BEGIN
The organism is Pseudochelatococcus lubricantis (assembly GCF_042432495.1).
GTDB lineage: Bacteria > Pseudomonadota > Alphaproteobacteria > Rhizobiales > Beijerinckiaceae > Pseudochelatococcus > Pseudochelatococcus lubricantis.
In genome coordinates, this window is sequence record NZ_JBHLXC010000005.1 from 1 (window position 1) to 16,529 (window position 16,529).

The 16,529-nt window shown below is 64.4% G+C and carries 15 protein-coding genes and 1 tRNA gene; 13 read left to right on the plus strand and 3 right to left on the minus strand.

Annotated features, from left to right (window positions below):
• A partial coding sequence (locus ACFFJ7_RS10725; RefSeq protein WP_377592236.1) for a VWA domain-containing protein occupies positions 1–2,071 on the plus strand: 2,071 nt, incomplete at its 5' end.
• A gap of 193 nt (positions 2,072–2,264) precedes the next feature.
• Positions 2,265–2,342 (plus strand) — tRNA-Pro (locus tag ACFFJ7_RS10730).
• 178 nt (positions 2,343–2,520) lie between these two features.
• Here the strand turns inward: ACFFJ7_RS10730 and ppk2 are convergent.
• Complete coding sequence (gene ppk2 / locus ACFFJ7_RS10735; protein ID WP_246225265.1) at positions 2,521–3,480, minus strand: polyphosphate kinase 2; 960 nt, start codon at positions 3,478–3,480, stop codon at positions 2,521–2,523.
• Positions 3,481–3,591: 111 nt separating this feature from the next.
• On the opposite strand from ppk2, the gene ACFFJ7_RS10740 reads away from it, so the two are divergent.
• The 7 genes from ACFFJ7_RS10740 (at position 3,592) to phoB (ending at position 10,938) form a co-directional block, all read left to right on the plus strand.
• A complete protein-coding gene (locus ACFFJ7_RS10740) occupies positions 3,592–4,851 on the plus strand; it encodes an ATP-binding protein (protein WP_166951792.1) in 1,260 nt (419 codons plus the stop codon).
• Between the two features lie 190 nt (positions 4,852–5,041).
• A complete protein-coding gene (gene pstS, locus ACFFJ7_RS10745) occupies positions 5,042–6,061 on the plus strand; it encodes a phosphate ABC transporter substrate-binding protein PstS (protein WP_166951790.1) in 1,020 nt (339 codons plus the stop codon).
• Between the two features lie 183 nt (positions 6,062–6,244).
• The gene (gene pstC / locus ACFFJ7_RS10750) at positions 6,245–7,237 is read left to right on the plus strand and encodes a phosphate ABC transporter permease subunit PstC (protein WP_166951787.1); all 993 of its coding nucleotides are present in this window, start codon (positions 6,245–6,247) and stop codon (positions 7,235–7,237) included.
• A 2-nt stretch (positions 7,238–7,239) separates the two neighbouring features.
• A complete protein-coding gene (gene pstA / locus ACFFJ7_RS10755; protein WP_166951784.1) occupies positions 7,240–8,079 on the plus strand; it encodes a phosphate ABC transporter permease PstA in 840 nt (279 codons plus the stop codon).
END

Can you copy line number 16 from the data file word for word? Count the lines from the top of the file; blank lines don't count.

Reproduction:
• Between the two features lie 190 nt (positions 4,852–5,041).